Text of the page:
UT Grad Cat, 97-99


Contents

Chapter 1

Chapter 2

Chapter 3

Chapter 4

Chapter 5

Appendix


 


 


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19 August 1997



   Chapter Three - Degree Requirements

 Residence  Additional Degrees  Limitation for Faculty
 Grade Point Averages  Graduate Credit
 Continuous Registration  Leave of Absence  Change of Major
 Warning Status/Scholastic Dismissal  Time Limits
 Master's Degree
 Doctor of Philosophy  Doctor of Education  Doctor of Musical Arts
 Graduation
 UT System

The Doctor of Philosophy

The Doctor of Philosophy is a research degree designed to prepare students to discover, integrate, and apply knowledge as well as to communicate and disseminate it. The degree emphasizes development of the capacity to make significant original contributions to knowledge within the context of free inquiry and expression. The student pursuing this degree is expected to develop the ability to understand and to evaluate the literature of his or her field and to apply appropriate principles and procedures to the recognition, evaluation, interpretation, and understanding of issues at the frontiers of knowledge. In contrast to the PhD, other doctorates such as the Doctor of Education and the Doctor of Musical Arts are designed for professional training or focus on applied rather than basic research.

Course Requirements

No specific number of semester hours has been set for attainment of the Doctor of Philosophy degree, although advanced coursework is an integral part of a doctoral candidate's preparation. All the completed coursework that is included in a degree program at the time of admission to candidacy for a doctoral degree must have been taken within the preceding six years (exclusive of a maximum of three years of military service). All doctoral work is subject to review by the graduate dean.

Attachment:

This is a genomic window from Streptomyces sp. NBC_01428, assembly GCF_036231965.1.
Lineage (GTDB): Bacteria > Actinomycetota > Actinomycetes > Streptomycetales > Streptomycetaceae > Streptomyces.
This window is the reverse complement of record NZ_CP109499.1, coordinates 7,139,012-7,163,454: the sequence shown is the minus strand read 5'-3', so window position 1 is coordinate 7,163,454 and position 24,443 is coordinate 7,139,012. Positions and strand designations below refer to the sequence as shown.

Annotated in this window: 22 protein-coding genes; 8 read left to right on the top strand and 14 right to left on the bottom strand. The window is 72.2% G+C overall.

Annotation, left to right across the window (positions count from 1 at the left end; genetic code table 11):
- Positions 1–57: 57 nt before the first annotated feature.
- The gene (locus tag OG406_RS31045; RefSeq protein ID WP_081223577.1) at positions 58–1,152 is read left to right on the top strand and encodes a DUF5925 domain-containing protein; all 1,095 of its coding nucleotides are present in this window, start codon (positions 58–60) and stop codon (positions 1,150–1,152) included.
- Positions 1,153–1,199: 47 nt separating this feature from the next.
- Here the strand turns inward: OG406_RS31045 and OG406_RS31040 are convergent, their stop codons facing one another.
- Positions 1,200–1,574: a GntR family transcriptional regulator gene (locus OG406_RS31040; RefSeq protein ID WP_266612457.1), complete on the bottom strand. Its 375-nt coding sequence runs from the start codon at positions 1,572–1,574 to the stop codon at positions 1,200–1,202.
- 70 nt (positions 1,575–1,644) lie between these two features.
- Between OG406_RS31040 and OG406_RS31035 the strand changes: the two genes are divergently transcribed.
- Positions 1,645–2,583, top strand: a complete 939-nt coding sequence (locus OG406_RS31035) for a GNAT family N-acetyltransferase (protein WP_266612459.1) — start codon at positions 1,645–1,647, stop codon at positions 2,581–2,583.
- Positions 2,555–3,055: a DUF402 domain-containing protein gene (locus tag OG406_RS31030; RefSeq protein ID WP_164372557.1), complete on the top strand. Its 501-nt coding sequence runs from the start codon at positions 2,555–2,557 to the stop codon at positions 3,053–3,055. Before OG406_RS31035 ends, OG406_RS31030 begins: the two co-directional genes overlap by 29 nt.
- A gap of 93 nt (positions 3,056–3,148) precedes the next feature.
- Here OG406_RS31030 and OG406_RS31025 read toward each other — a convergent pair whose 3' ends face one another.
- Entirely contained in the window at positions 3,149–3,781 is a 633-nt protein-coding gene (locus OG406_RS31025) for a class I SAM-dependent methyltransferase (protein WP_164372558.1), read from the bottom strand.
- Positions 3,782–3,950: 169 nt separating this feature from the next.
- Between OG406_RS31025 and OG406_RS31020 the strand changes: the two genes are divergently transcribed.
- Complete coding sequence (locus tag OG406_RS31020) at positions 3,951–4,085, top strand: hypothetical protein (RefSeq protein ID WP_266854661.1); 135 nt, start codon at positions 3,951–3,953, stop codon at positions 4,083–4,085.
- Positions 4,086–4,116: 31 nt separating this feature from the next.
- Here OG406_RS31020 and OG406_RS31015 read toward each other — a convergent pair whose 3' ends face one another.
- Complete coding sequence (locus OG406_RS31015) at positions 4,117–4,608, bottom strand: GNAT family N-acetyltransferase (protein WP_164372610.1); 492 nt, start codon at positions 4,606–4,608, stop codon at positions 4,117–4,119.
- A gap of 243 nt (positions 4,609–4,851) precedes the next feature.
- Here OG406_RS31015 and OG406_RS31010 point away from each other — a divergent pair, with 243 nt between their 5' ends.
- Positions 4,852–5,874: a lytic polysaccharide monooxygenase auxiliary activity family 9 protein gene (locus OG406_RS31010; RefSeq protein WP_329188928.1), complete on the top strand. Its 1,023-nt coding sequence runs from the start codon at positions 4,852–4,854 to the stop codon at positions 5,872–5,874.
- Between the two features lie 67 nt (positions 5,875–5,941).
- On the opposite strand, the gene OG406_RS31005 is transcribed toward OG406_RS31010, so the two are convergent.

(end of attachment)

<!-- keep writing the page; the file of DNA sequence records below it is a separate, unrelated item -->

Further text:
In addition to courses and research in a field of specialization, additional work is taken to broaden or supplement the field. This supporting work may consist of coursework in one area or several; it may be in conference, laboratory, or problems courses; or it may be a supervised activity off campus relevant to the major interest. Normally some portion (not necessarily all) of the supporting work is outside the major area, unless that area covers more than one department. At least three courses or the equivalent from outside the major area are generally proposed.

Foreign Language Requirement

The Graduate School has no foreign language requirement. However, many graduate programs require the study of one or more languages. These requirements are given in chapter 4 or are available from the graduate adviser.

Graduate Studies Committee Requirements

The Graduate Studies Committee specifies the coursework the student must complete, the qualifying examinations (written or oral or both) he or she must pass, the conditions under which he or she may retake all or part of an examination, and the procedures he or she must follow in developing a dissertation proposal.

In consultation with the graduate adviser, the student proposes a Dissertation Committee to advise or direct him or her on the research and writing of the dissertation. The student selects the chairman of the Dissertation Committee, with the consent of that person.

Admission to Candidacy

Each student seeking the PhD must be admitted to candidacy on the recommendation of the Graduate Studies Committee in the major area. Students may not register for the dissertation course until they are admitted to candidacy, and completion of coursework does not in itself constitute admission. Formal admission to doctoral candidacy consists of the submission and approval of the following:

  1. Program of Work. The Program of Work comprises a list of courses taken and proposed, the prospective dissertation title, and similar information. The Graduate Studies Committee must approve the Program of Work before the graduate dean considers it. The Dissertation Committee may, in a review of the Program of Work, recommend additional course requirements to the Graduate Studies Committee.

  2. Dissertation Committee. The Dissertation Committee, proposed by the student with the consultation and approval of the graduate adviser, is submitted to the Graduate School for appointment by the graduate dean. The committee consists of at least five members, at least one of whom must be from outside the major program.